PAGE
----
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A Practical Guide — TechRuum

Scalable Vector Graphics (SVG) have been a staple in Web Development for quite some time, and for a good reason. They can be scaled up or down without loss of quality due to their vector properties. They can be compressed and optimized due to the XML format. They can also be easily edited, styled, animated, and changed programmatically.

At the end of the day, SVG is a markup language. And just as we can use CSS and JavaScript to enhance our HTML, we can use them the same on SVGs. We could add character and flourishes to our graphic elements, add interactions, and shape truly delightful and memorable user experiences. This optional but crucial detail is often overlooked when building projects, so SVGs end up somewhat underutilized beyond their basic graphical use cases.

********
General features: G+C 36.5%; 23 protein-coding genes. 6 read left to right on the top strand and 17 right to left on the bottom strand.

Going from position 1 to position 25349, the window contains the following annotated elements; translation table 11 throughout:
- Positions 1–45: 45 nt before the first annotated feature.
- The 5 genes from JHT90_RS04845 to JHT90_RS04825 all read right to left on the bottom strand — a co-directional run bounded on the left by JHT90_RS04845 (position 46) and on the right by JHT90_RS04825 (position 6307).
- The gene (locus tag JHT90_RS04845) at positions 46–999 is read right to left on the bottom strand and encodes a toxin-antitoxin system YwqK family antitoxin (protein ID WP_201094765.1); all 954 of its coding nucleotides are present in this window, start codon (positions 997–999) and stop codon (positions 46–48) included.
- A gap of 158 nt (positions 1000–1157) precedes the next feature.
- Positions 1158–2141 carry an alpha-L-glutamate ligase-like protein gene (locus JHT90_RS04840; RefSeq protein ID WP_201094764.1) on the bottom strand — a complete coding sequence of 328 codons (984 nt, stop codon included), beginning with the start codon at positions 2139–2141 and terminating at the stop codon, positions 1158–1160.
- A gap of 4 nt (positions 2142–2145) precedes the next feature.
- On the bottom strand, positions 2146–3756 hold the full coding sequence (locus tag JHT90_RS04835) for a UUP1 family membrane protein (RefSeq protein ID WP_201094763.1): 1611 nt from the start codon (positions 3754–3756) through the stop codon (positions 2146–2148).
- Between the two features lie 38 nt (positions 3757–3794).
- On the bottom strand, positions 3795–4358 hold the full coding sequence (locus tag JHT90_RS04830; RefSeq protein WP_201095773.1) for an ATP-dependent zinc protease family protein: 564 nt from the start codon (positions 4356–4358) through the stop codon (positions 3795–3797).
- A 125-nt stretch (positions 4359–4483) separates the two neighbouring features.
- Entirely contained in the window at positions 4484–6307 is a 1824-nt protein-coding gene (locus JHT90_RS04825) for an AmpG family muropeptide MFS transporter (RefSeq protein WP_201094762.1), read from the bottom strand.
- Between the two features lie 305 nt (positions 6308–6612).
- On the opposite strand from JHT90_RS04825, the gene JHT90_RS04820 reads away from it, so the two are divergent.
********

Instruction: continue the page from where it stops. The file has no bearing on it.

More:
How can we even utilize SVGs beyond just using them statically in our projects?

Take the “The State of CSS 2021” landing page, for example. This SVG Logo has been beautifully designed and animated by Christopher Kirk-Nielsen. Although this logo would have looked alright just as a static image, it wouldn’t have had as much of an impact and drawn attention without this intricate animation.

Let’s go even further — SVG, HTML, CSS, and JavaScript can be combined and used to create delightful, interactive, and stunning projects. Check out Sarah Drasner’s incredible work. She has also written a book and has a video course on the topic.

See the Pen [Vue Time Comparison [forked]]( by Sarah Drasner.

See the Pen Vue Time Comparison [forked] by Sarah Drasner.

Developers often feel discouraged to play around with SVG animations, either because of time constraints, or they believe that they need to master design, SVG markup, and one of many complex JavaScript-based animation libraries, or because of some other reason.